By the time Ongaro was released in August 2020, her mother had passed away, a shocking reality that made staying sober and off the streets impossible, and she started to spiral downward nearly immediately.
She had returned to Harrisonburg on probation, but she had nowhere to live. After a brief (unsuccessful) stay at a local Oxford House, she resumed her usual pattern of moving from one place to another.
She was enrolled in the Gemeinschaft Home Day Reporting Center (DRC) program, but without a stable living situation, she struggled to gain much from the experience and admitted to continuously using drugs, despite regular testing requirements.
Faced with termination from the program, she attempted a stay at Arbor House in Harrisonburg, to get stabilized, but she left after realizing that her substance abuse problem was more pressing than the mental health concerns that were addressed there.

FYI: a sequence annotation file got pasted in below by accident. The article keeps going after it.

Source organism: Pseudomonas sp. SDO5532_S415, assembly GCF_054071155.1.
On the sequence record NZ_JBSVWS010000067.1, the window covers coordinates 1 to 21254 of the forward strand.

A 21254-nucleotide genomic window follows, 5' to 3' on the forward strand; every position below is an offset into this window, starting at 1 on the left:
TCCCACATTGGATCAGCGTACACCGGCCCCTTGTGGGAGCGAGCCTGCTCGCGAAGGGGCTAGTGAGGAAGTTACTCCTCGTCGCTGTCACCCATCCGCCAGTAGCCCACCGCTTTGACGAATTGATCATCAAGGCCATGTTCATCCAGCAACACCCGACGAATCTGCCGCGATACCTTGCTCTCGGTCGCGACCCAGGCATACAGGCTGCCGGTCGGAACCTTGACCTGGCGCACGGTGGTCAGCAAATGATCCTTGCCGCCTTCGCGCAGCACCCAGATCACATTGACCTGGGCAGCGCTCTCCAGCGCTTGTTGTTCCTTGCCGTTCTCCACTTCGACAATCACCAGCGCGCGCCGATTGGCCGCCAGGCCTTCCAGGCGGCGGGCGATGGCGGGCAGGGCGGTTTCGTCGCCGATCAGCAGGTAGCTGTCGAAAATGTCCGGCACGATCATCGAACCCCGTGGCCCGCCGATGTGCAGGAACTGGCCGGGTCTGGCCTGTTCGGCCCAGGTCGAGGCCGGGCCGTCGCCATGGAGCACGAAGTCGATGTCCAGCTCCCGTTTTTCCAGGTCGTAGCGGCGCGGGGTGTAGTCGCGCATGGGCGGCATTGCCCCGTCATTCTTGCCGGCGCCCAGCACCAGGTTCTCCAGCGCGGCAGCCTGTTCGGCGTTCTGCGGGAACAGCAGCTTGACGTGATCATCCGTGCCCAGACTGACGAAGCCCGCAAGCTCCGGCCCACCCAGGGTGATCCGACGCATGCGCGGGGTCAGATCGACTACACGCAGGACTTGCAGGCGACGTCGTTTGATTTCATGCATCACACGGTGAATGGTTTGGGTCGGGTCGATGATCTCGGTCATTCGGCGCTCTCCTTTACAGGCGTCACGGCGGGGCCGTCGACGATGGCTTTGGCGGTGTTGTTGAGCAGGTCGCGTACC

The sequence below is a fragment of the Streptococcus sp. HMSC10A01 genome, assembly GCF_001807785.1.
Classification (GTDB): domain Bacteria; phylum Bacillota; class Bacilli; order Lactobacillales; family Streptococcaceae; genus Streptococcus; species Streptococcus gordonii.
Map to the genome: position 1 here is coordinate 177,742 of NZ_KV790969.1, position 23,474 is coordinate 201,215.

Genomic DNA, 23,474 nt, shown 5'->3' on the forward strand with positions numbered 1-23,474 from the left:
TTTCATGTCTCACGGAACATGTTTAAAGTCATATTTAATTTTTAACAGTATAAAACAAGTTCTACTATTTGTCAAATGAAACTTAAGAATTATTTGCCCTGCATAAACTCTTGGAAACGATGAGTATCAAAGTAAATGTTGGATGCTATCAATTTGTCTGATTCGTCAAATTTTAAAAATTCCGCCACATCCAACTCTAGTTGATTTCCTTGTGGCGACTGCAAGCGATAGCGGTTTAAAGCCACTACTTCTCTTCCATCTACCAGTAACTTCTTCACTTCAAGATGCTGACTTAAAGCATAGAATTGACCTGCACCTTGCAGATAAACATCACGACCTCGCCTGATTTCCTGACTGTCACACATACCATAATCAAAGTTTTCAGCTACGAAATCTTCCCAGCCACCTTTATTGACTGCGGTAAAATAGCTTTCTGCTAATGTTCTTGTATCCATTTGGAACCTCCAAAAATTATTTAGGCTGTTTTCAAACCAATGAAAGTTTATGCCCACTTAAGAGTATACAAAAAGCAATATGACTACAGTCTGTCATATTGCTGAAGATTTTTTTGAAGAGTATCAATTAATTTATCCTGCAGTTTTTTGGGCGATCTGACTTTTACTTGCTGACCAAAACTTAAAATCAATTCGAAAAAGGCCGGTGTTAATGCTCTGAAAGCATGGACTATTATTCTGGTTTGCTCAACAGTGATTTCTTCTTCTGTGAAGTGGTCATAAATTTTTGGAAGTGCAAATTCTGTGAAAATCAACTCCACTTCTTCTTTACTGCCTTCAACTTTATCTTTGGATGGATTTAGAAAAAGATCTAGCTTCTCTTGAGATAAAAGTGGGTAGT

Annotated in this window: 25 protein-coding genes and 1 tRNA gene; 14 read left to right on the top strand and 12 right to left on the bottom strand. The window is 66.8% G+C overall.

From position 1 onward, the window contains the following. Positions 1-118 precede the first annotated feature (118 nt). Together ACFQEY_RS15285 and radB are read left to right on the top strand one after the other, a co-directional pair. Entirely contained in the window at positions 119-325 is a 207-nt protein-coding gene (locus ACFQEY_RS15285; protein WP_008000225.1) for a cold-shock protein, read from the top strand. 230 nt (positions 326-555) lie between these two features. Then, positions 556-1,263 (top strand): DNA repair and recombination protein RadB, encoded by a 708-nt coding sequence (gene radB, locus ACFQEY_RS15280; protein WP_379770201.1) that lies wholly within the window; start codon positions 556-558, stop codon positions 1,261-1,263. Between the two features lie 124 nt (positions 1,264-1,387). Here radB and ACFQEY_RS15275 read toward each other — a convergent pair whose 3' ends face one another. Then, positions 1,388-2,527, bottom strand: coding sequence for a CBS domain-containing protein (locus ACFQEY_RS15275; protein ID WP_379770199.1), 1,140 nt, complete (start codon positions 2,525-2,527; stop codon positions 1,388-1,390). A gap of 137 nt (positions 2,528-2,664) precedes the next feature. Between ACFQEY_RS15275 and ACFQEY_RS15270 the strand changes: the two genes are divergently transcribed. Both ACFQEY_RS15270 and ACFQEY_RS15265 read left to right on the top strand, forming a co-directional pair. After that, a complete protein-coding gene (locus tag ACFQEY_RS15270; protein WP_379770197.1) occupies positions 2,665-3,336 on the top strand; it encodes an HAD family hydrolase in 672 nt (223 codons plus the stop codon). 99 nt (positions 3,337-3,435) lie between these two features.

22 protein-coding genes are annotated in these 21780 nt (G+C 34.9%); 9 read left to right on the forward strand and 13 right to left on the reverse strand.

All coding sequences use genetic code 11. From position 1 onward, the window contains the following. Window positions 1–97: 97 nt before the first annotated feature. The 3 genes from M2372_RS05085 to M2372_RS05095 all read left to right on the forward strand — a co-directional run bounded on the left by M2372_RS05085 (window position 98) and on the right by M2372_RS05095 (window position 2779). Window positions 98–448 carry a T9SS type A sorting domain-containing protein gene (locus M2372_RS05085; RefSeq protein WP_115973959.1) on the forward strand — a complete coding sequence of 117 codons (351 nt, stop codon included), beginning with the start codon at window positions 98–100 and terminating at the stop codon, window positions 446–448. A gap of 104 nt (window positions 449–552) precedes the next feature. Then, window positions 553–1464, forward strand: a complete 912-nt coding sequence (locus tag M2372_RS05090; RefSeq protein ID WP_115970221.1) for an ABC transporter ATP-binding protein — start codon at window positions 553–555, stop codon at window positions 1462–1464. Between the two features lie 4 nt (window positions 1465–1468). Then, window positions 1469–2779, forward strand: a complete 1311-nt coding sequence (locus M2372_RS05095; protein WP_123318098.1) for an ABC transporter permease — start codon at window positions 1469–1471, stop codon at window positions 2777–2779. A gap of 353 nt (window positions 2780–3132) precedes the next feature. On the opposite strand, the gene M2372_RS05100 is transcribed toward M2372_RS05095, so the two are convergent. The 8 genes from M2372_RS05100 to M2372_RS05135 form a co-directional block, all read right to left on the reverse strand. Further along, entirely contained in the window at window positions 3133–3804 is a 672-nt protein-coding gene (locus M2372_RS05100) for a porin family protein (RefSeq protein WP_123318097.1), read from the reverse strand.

Ongaro was out of options, and she recognized that she was in violation of her probation conditions (i.e., using drugs and not completing a mandated program).
She understood well that the upcoming check-in with her probation officer—just days away—would result in another stint behind bars. With nowhere else to turn, she made the decision to turn herself in early, and in December 2020, she started a six-month sentence at the Rockingham-Harrisonburg Regional Jail as punishment for her probation violation.